Smoking law blows winds of change
People on the both sides of the issue watch closely as proposed clean-air bills circulate the state Legislature.
Many hold their breath to see if lawmakers will ban smoking and end secondhand smoke in public places.
River Falls adopted a no-smoking law in 2003. It prohibited smoking in public places with a few exceptions: Full-service bars, combination bar-restaurants with 50% of their revenues from alcohol and private rooms/banquets.
Either Senate Bill 150 or Assembly Bill 834 would eliminate smoking in those places, too. Both use similar wording: "Under this bill, designated smoking areas may no longer be permitted in any public place or place of employment with exceptions for private residences, designated rooms in lodging establishments, certain retail establishments selling tobacco, and certain retirement homes."
Both bills require property owners or managers to enforce the law and post no-smoking signs. Fines for violating the pending law range from $50-$500.
Kinnickinnic Valley Health Foundation Director Heather Logelin points to a report produced by the Wisconsin Public Interest Research Group (WISPIRG) that says the Breathe Free Air Bill won't harm local economies.
It found that in cities where people already can't smoke in bars or taverns due to local ordinances, local economies are not affected. The report, "Smoke and Mirrors: Tobacco Industry Claims Unfounded," analyzed Madison and Appleton liquor-license requests since municipal bans took effect and found that they increased.
Logelin said, "Sure, some smokers are going to stop going to bars and restaurants if they can't smoke, but this loss in revenue is offset by the increased revenue from non-smokers who will start going to those same bars and restaurants because they are now smoke-free."
Logelin said she can't speak on the hospital's behalf but can say she agrees with WISPIRG.
"Everyone has the right to breathe clean air, and no one should have to choose between a paycheck and a smoke-filled work environment," she said.
Scottie McTeer manages American Pie, a smoke-free restaurant-bar on North Main Street that advertises clean air on its curb-side sign.
She said, "For us, we have a lot of people who come here because it's non-smoking."
McTeer said people often comment about how glad they are to have a smoke-free place where they can come with family. She said occasionally an oblivious smoker lights up at the bar. Then she tells them they can't. After that they usually leave.
She expresses concern that the law would be a drain on local bars. McTeer says it will be hard for some bar owners to enforce the rule and thinks people will find ways around it.
As a smoker, she doesn't agree with the law taking away a freedom, a personal choice. She doesn't smoke at work or at home but enjoys lighting up when she's out "having fun."
"America's supposed to be free, but they're taking our rights," she said.
Dan "Shooter" Suffield owns and operates Shooter's Pub on Elm Street. He wonders why the state would punish a legal activity and says "absolutely," the law would affect business.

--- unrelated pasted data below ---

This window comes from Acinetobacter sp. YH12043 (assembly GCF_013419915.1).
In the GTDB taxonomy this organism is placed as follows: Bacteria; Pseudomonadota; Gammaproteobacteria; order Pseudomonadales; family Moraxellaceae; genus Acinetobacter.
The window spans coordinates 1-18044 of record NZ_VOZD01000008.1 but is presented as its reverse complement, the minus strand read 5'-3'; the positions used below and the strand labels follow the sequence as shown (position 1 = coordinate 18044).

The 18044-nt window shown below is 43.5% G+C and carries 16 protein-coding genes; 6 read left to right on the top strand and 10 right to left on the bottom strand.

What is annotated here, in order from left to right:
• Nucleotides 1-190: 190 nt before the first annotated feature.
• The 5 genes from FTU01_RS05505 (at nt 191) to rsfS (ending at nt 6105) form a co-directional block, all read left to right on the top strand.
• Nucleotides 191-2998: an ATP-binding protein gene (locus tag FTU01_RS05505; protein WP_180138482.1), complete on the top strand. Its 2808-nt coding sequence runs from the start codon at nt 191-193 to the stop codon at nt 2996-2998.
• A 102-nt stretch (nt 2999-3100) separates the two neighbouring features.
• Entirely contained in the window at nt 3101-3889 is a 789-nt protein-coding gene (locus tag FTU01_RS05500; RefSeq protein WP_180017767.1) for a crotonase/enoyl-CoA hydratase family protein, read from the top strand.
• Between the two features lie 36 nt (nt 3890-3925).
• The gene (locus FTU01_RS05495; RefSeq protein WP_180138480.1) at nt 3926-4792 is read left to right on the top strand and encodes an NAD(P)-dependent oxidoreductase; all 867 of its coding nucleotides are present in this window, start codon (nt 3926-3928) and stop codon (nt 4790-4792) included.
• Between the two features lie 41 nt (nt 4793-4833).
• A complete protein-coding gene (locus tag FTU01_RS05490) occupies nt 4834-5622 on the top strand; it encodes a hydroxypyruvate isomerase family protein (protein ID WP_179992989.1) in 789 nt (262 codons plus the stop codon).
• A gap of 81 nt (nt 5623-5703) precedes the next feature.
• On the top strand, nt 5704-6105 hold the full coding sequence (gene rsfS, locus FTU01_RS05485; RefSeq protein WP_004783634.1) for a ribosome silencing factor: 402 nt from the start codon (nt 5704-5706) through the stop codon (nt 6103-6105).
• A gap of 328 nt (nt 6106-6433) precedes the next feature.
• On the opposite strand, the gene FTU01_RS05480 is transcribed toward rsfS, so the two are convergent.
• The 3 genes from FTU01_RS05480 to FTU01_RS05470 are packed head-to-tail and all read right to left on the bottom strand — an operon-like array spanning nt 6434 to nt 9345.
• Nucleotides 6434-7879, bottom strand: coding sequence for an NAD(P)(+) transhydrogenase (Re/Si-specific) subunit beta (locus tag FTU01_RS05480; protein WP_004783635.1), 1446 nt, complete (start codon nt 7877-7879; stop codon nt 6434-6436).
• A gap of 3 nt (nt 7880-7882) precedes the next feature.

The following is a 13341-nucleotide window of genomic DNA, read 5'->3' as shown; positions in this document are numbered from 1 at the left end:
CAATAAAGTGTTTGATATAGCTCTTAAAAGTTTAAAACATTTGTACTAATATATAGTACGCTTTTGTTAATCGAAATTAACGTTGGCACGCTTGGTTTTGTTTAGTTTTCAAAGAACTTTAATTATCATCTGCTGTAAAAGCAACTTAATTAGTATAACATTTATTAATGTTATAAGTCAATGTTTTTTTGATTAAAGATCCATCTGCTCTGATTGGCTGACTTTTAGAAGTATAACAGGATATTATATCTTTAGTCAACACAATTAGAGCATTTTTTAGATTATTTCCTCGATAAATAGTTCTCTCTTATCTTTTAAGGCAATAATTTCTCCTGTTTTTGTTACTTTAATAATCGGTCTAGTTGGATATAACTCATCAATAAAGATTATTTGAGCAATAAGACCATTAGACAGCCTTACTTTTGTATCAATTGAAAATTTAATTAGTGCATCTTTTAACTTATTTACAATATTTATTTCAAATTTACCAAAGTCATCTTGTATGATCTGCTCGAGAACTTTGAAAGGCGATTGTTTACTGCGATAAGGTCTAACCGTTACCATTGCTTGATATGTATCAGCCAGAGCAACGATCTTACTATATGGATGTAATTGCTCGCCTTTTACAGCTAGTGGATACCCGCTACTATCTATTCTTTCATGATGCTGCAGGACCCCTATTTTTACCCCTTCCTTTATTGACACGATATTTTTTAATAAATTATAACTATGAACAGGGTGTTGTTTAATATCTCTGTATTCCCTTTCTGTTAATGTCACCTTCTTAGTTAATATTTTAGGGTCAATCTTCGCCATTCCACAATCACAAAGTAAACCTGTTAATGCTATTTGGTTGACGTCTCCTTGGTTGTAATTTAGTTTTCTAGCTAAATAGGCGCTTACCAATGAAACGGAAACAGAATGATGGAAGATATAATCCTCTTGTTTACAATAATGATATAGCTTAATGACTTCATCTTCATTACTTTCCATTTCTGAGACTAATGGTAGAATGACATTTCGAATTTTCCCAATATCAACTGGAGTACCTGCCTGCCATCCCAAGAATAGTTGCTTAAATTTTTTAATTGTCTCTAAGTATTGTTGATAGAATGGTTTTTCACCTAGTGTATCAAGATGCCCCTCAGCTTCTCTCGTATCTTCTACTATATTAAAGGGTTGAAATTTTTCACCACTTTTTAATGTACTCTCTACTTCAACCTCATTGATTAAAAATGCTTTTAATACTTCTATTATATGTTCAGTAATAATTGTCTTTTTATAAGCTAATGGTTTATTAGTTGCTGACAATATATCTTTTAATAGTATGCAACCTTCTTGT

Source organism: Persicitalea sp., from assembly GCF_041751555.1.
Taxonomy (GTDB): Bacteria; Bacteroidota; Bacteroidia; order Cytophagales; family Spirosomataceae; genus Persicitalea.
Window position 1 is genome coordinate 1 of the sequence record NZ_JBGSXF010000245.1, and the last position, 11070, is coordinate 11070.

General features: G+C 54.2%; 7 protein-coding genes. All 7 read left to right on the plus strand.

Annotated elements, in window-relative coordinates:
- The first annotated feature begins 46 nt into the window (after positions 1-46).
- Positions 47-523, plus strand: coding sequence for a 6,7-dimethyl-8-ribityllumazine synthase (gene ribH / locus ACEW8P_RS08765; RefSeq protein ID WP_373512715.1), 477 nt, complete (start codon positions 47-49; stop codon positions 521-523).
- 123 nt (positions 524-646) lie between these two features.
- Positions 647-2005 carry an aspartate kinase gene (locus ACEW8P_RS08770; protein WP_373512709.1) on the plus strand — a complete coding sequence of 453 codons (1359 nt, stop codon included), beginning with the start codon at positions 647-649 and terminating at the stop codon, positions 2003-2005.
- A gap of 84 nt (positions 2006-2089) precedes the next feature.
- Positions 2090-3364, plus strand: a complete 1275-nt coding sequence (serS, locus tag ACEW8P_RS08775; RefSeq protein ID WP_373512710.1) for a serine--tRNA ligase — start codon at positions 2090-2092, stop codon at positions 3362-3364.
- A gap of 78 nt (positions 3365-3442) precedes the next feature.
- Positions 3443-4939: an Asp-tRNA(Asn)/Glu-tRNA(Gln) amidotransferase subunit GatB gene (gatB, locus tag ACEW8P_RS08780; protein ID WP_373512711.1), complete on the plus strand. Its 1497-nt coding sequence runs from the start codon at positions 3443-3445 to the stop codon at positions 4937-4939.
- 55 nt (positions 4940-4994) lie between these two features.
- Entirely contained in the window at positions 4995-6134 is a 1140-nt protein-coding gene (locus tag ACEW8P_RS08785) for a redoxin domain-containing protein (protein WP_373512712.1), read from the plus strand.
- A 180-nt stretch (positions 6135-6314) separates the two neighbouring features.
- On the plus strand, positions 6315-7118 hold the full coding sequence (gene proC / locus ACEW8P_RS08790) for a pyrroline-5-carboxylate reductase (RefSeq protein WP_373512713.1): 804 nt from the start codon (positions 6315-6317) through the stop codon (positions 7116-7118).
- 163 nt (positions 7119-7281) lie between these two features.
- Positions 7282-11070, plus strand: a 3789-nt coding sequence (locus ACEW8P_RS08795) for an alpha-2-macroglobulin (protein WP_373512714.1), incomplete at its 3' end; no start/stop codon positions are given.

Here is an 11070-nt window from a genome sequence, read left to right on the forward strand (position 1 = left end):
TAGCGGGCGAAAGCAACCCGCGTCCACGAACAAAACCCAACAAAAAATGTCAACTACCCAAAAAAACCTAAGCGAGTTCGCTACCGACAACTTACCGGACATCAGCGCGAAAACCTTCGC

"I personally am not a smoker, but my business...I have a lot of people who don't smoke at home, in the car or at work but come to have a few cocktails and smoke."
He said there are plenty of smoke-free options for people who prefer them. He wonders why lawmakers don't just make tobacco illegal -- period.
Suffield surmises that the huge tax revenue tobacco generates will prevent that from ever happening, but he says it's contradictory for the state to spend the tobacco money while also condemning the product producing it.
Suffield said he doesn't appreciate the law requiring business owners to implement the law: "I'm not a law enforcement agent."
He doesn't agree with banning something legal and said beyond ensuring that an owner has a license and pays taxes, government's role in private business should be limited.
Senator for the state's 10th Senate District Sheila Harsdorf said the state's Democratic leadership will decide when the bill comes to the floor for a vote.
She's heard plenty from voters about the pending legislation.
"Both sides feel strongly and make good arguments for their side," she said. "...The whole issue comes down to creating a healthy environment."
She said business owners ask for uniformity -- one law by which all the businesses abide. Harsdorf said varying laws create disparity. To have similar businesses operate according to different standards generates inequity, she says.
The senator said for everyone looking at ways to control health costs, this (law) is it.
She said the question "What is government's role?" does enter the picture. She responds that it's to create a safe environment and address public health issues.
Harsdorf said the clean-air bill would keep all workplaces safer for consumers and employees.
Representative for the state's 30th Assembly District Kitty Rhoades said, "I support establishing uniform smoking regulations across the state. However, I have concerns about some of the restrictions contained in these proposals..."
She said last session she voted in favor of 2005 Assembly Bill (AB) 414 because she believes it was a reasonable compromise and contained "significant" steps forward by placing a ban on smoking in restaurants but not in bars.
"I am hopeful that we will be able to find a similar compromise again this legislative session," Rhoades said.
She said both the Assembly's and Senate's versions of the bill have passed out of committee and are available to be scheduled for a vote. According to Rhoades, the Legislature's 2007-2008 regular session ends Thursday.
If the Legislature doesn't agree on and pass one of the bills, both proposals will die until the next, regular session beginning in 2009.